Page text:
Exorcism for the Can’t Evens

“I can’t even” is Newspeak for “I suck, please pet me.”

If you’ve never seen Pumping Iron, the 1977 documentary about Arnold Schwarzenegger’s training to win  Mr. Universe, then you need to. It’s tremendously weird to watch, especially now that we’ve seen Arnold as our governor here in California and we know he was juicing harder than than the Odwalla factory.

The most important things about Arnold are that, above everything else, he was a hard worker and he had an unshakeable belief in himself. If his partner did 5 sets, he would do 6. He came to America with nothing and was a millionaire through real estate before he was ever famous. The man knows how to grind.

His enemies during his competition body building days all recount his use of psychological warfare. He would tell his opponents how fat they looked or how uneven their deltoids were. Anything to introduce doubt into their minds, to make them question themselves, to make them quit.

Arnold’s about to axe some hard questions.

Arnold, who was born without any chill, was ruthless because he knew most people want to quit. Most people want to sit down and accept their flab and failure. They revel in their debt. They adore people who tell them good things about their bad habits. Most people are happy in some sort of bondage. They can’t wait to give up their power.

This all starts with negative self talk. In order to move forward on your goals with the quickness, you must banish any sort of verbalized doubt. I don’t know if it’s magickal or psychological, correlative or causative, but people who say they can’t do things, tend not to do things.

I’ve heard it a lot lately in conversation about this blog you’re reading. People always say, “I wish I could do that.” Here’s the secret. You can. Anyone with a computer and a few minutes carved out of a busy Netflix and Instagram binging schedule can do what I’m doing. The only natural advantages I have for blogging are that I like writing and don’t mind if people think I’m an asshole.

Hemingway was not concerned with your feeble opinions.

A surprising place I’ve heard a lot of negative talk is gyms. You’d think the people I’ve trained with over the years were Russian widows from the Old Country.

“Ugh, this is going to suck.”

“I’m never going to be able to lift that.”

“This workout again? Oh noes!”

Maybe you are about to buy yourself a ticket to trouble-walking-up-the-stairs-town. So what? As far as I know, no one in this country is being forced to work out. It’s a privilege most people in the world don’t have. I get to workout. It’s fucking awesome. Especially when it’s hard.

Look, I’ve been that whiny bitch more times than I can count. That’s why I feel comfortable telling you (and myself) it’s time to harden the fuck up.

You might think you’re hard, but you’ll never be “lifting weights made out of rocks and lion shit” hard. You think these bad motherfuckers make excuses?

This doesn’t mean that you shouldn’t accept criticism or have an honest view of yourself. We all know those flakey assholes who are asking the universe for things like it’s a fucking disembodied Santa Claus. And all you “fake it till you make it people” should just stop forcing your unqualified delusions on the rest of us. Try improving yourself until you’re worthy of consideration.

Cal Newport, who’s book Deep Work I’m currently loving and forcing on anyone who will listen, has another book titled So Good They Can’t Ignore You: Why Skills Trump Passion in the Quest for Work You Love. I own it, and haven’t read it yet, but the argument of the book is one I’m ready to accept without cracking the spine: You must always attempt to be excellent, otherwise you will be dispensed, and then you will be unhappy.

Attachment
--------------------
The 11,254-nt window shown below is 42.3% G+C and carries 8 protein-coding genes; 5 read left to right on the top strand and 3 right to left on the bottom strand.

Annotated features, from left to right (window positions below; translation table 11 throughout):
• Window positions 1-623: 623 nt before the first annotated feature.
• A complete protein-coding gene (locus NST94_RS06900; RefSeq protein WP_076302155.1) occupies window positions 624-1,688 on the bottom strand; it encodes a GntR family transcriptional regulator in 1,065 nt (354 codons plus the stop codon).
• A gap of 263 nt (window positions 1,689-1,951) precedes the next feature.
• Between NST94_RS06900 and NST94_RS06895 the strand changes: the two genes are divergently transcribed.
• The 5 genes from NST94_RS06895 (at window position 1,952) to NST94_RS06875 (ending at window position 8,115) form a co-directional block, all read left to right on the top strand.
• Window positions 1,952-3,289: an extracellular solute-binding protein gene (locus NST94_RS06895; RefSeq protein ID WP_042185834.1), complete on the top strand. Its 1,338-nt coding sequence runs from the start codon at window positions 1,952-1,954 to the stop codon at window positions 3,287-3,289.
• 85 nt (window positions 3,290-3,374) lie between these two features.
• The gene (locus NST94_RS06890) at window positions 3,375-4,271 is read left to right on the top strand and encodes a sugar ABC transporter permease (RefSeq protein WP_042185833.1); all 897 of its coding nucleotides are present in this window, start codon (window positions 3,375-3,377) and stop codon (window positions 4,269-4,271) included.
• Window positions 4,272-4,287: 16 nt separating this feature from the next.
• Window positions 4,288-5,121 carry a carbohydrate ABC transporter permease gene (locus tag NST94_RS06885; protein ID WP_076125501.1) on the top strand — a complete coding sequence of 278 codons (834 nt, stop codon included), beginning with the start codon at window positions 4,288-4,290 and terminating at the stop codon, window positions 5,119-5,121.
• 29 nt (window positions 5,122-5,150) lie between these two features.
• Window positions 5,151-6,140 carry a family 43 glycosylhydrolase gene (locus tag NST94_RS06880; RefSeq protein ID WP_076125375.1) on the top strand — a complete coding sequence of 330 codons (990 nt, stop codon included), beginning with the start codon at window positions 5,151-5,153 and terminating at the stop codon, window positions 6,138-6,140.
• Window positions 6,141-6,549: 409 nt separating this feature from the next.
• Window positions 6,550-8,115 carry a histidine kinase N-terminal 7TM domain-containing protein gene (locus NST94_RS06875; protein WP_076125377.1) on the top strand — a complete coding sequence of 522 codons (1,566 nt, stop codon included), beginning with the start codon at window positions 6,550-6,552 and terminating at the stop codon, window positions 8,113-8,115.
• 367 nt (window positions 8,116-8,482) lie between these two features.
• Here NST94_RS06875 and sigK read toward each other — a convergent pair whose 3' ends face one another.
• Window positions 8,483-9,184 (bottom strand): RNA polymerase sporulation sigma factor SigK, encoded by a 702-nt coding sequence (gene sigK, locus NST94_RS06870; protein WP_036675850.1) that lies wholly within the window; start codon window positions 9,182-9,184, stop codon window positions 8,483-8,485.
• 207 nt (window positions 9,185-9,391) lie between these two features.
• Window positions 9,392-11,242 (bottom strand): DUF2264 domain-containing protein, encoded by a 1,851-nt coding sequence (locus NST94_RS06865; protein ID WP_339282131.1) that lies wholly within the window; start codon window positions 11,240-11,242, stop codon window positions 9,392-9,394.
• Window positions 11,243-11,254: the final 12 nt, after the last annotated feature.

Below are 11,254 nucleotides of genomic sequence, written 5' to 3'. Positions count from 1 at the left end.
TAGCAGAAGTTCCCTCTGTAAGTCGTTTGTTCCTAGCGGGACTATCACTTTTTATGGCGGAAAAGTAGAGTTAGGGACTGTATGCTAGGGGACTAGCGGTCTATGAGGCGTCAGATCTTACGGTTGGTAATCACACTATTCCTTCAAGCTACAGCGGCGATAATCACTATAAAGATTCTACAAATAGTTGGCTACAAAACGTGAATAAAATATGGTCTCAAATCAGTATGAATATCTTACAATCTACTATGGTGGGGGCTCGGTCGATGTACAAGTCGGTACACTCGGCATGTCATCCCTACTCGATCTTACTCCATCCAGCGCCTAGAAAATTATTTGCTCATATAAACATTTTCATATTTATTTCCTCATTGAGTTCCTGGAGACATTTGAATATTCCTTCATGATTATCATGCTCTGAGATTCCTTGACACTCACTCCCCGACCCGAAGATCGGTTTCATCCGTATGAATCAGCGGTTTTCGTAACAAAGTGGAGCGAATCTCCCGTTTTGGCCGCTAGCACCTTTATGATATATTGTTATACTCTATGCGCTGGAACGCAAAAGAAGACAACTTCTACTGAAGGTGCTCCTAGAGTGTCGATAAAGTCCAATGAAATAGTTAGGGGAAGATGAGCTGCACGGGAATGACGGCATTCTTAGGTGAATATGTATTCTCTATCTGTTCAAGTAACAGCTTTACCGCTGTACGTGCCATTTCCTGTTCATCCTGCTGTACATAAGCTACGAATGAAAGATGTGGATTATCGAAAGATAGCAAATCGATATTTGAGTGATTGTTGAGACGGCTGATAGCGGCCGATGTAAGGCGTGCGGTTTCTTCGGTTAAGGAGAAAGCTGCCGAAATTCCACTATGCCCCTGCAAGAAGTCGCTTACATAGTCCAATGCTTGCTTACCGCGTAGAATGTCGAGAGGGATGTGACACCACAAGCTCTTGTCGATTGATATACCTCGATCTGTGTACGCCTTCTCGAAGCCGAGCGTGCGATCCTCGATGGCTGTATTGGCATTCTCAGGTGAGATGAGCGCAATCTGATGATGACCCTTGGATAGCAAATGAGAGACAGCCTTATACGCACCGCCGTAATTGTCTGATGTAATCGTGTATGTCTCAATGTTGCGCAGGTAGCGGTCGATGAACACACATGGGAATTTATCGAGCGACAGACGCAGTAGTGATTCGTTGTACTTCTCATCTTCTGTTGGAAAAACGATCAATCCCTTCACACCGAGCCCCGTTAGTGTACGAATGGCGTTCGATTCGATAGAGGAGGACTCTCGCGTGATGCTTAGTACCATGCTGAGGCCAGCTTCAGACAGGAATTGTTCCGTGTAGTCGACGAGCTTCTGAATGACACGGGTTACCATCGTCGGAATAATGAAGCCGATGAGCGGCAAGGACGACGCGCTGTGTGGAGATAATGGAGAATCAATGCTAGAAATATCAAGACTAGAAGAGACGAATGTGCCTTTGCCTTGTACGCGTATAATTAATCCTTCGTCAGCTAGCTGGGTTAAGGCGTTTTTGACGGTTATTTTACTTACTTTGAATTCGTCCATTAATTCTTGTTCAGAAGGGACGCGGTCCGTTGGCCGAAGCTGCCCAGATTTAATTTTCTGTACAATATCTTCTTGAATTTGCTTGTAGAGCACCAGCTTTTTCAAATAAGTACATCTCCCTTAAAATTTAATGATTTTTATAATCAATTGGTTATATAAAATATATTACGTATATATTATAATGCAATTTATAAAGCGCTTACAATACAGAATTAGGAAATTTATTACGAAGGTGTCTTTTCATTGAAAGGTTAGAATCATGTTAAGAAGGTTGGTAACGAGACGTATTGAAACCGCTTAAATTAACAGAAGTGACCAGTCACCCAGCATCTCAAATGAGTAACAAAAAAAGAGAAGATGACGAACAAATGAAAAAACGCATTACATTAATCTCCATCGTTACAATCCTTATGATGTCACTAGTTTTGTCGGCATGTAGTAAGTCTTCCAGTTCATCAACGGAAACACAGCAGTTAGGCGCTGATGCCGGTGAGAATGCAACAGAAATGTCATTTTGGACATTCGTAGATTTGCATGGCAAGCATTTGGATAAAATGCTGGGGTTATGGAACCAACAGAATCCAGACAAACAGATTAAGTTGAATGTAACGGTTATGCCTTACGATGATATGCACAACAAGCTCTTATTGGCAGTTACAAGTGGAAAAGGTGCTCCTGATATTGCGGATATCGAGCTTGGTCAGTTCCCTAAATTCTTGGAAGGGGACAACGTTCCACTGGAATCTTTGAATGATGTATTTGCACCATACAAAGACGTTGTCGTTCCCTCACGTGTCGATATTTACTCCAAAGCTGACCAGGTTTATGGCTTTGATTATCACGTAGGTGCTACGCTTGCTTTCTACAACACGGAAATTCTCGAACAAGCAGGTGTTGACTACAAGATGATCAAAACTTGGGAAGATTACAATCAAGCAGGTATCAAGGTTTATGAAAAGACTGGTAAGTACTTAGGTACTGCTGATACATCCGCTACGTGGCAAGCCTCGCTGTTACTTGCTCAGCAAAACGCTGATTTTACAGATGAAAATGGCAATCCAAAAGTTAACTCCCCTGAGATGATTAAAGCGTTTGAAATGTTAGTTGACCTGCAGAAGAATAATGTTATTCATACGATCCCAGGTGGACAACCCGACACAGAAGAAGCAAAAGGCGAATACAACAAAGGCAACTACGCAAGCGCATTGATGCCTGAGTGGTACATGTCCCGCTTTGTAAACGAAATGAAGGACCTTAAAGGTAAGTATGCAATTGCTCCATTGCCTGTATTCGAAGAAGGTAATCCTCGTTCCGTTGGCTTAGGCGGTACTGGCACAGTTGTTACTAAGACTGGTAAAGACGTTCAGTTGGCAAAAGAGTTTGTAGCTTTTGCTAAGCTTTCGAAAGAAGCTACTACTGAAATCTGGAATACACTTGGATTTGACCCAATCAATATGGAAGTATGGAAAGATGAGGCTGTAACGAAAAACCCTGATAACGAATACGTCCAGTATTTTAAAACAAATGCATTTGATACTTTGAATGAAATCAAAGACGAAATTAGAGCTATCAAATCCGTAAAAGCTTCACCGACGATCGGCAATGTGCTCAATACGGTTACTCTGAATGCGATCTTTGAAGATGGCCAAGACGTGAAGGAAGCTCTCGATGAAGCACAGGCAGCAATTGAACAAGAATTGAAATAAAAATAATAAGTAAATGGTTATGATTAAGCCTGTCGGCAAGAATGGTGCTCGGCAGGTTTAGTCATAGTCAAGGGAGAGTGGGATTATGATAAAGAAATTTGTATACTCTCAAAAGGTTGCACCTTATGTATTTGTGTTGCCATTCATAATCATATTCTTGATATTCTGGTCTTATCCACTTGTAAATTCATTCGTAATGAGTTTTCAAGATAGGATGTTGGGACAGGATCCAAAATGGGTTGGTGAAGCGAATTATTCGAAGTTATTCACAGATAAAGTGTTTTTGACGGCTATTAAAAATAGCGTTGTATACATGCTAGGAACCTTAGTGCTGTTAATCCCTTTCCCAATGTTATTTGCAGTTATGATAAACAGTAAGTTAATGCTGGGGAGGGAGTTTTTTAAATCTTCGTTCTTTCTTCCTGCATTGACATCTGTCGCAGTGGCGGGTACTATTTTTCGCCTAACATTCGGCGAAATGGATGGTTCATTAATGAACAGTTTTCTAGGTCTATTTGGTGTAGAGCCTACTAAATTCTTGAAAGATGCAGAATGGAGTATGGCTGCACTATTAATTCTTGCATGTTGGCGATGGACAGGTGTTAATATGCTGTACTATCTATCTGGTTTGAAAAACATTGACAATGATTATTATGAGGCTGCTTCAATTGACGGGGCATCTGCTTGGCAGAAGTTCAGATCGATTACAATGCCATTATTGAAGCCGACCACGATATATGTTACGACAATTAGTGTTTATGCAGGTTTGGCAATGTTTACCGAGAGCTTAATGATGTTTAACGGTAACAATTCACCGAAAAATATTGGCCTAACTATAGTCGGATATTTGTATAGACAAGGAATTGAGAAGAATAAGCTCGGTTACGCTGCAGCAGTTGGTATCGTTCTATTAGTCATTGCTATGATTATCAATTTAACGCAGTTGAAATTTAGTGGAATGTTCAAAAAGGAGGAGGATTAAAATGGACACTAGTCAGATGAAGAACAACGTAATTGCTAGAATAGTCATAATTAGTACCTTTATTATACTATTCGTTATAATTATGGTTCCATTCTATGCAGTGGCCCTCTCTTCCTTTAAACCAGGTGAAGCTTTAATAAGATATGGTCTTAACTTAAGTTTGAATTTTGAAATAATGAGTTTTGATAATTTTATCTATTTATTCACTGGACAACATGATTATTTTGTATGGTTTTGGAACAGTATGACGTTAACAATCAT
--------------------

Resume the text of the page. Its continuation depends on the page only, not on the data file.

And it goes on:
Oh, you’re a little sore today? Look a this savage.

Another book, one I have read and consider essential, is Viktor Frankl’s Man’s Search for Meaning. Ultimately we really don’t have much control over our lives. Your genetics will determine a lot of what you’re capable of. Then whatever damage your parents did is piled on. Sprinkle a healthy dose of crumbling civilization on top and you’ve got a recipe for existential despair. But you do have control of your attitude towards those things.

Where a lot of people go wrong is thinking they have to always be cheering themselves up or seeking out positivity. Fuck that. It’s exhausting. The world is not a nice place full of disco rainbows and unicorn jizz smoothies. All you have to do is not be down on yourself. Plenty of other forces in the world will do that for you. Those are your enemies, don’t help them.

And look, you might have something legitimately awful in your life. I just read a blog post written by a young woman in her 20s who has been fighting cancer for like ten years. It’s come back and it doesn’t look good. She got a raw deal for sure  and only an asshole would tell her “to think positive.” If there’s any time to be upset it’s when your body is killing you.

If you find yourself whining, ask “what would Fedor do?”

Most of you reading this are like me. You’re alive and among the most successful and comfortable people who have ever lived. If you have hot running water and a toilet, you live better than royalty did a couple of hundred years ago.

Listen, I’m guilty of all the weak shit I’ve just written about. I’m human. But I’m making a commitment to eliminate negative self talk. Consider it spiritual aerodynamics. You’re just taking away what gets in the way.

Strip yourself down to the essential and go hard, no matter what size engine you have.

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